Well we are now in week whatever (don’t they all feel the same) of coronavirus lock down. I have avoided writing about this before as there have been very few solid facts. There still aren’t in the medical sense. I did not want to jump on the comment band wagon about Wuhan virus, in part because Renaissance is set in the long aftermath of a serious pandemic; it might look like tasteless profiteering. However, lockdown has induced cabin fever and a huge desire to get back to normal, so here are a few, somewhat incoherent, thoughts.
I have so many friends, whose lives and livelihoods have been destroyed, not by the virus, but by the heavy handed lock down imposed. I worry abut the level of hysteria being generated in the media. This is not Ebola or bubonic plague on our doorstep. The effectiveness of the lock down is being questioned, rightly I think. The only seeming certainty is the huge economic damage being done. This will get worse if we allow the media to talk us into a recession mood of not spending money and a panicked demand that the lock down continues for ever.
Do you know how many towns there are in England? The answer, according to a quick google search, is 49000. We have yet to reach one death per town in England. All the losses are important, these are people. Regular flu kills nearly as many every year globally and we don’t shut the country. The vast majority of the victims are old and have underlying problems like dementia, heart disease etc. It sounds callous, it is not meant to be, but why are we locking down the whole country to protect a relatively small number of old people, with little time left anyway, who are already locked in care homes? Surely they could have been protected there without a general lock down?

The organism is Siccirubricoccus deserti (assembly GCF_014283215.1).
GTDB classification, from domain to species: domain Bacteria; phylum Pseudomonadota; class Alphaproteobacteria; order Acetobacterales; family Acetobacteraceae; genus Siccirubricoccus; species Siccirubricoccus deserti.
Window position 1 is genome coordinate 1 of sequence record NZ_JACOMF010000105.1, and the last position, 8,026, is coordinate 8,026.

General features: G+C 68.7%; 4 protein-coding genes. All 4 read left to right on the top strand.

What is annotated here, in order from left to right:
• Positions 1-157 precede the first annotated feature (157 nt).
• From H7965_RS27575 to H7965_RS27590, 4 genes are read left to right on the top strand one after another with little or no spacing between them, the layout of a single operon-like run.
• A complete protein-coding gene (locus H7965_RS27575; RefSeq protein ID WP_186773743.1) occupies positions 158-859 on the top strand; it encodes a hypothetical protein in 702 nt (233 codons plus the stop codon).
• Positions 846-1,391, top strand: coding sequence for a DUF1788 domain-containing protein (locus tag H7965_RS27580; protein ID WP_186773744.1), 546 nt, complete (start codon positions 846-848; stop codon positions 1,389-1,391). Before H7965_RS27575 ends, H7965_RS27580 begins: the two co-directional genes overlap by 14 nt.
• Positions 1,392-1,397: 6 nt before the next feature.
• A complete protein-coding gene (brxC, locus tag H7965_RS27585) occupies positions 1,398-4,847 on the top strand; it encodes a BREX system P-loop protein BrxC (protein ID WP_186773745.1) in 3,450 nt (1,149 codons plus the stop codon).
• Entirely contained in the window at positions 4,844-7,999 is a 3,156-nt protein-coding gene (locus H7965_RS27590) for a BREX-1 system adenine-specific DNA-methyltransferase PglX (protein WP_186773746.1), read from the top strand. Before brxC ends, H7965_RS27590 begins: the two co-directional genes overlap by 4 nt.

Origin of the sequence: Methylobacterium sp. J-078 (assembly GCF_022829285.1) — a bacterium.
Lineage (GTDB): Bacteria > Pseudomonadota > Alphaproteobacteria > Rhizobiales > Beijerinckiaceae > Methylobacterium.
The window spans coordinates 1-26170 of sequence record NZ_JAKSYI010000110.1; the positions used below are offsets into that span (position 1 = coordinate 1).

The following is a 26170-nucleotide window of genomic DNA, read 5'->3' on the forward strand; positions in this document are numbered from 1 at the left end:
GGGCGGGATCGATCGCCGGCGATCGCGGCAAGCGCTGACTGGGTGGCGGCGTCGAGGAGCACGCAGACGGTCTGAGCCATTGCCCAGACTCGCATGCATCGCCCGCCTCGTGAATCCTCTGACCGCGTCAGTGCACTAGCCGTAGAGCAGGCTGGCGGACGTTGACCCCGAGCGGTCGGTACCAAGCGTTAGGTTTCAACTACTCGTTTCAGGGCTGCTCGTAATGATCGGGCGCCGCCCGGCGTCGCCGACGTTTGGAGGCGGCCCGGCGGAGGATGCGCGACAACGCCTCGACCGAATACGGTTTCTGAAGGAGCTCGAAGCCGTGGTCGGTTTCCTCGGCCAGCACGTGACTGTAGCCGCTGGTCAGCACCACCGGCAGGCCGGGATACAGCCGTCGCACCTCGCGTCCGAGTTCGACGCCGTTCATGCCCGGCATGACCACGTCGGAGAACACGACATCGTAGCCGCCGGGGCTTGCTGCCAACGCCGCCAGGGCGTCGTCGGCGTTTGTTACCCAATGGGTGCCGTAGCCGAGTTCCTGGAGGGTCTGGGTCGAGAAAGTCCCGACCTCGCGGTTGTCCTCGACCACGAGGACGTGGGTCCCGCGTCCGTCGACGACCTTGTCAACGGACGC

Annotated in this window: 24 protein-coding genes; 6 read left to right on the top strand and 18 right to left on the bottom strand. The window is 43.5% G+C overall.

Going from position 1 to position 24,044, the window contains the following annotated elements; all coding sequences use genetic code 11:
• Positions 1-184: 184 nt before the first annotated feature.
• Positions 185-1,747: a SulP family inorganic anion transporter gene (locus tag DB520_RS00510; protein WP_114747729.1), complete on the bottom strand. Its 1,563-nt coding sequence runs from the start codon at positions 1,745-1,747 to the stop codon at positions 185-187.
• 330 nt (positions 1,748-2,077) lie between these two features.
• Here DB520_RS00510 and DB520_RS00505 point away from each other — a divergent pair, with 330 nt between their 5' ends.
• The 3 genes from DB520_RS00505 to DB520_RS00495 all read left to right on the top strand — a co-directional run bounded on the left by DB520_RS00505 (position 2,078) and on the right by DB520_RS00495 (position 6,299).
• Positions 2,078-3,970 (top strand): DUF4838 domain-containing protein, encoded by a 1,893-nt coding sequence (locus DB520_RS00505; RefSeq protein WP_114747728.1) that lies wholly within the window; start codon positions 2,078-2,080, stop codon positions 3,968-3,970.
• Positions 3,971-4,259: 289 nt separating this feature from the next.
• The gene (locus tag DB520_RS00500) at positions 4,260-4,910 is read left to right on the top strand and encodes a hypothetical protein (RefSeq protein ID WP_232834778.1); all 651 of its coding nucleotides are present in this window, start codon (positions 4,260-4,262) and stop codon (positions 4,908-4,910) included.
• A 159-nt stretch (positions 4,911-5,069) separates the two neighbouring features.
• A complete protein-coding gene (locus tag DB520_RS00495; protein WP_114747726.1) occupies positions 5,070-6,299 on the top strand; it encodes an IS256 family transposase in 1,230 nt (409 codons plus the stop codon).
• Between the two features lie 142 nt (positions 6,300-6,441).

London has been badly hit, rural parts much less so. Another interesting statistic has been that black people are about 4x more likely to die than white people. Surely part of the reason London has been hit so hard is the relatively large BAME population. It would seem sensible to target measures and more help to those areas and groups rather than have a whole country policy. London is not the whole UK.
A final thought. Lets not get carried away with the public parades of grief and look at ourselves very carefully. Many of the old people who have died, did so alone. They caught the disease from carers who unknowingly brought it with them and they died alone because they had been abandoned by their families in care homes. One of the most horrible things about this situation is that even people who have loving families have been unable to say goodbye except by video message. No one to hold their hand at the end. That is inhuman.
It is a horror for me that when my time comes I will make that journey alone an unmourned. I have no children and now am now unlikely to, despite it always being something I wanted. So I shall probably join those faceless thousands, neglected at the end and immediately forgotten. That neglect and inhumanity, the bureaucratic callousness of it has been ignored for too long. This disease has brought it into relief. Our collective spasm of reaction to this disease is in part terror for ourselves and in part our collective guilt at the way we treat our old people.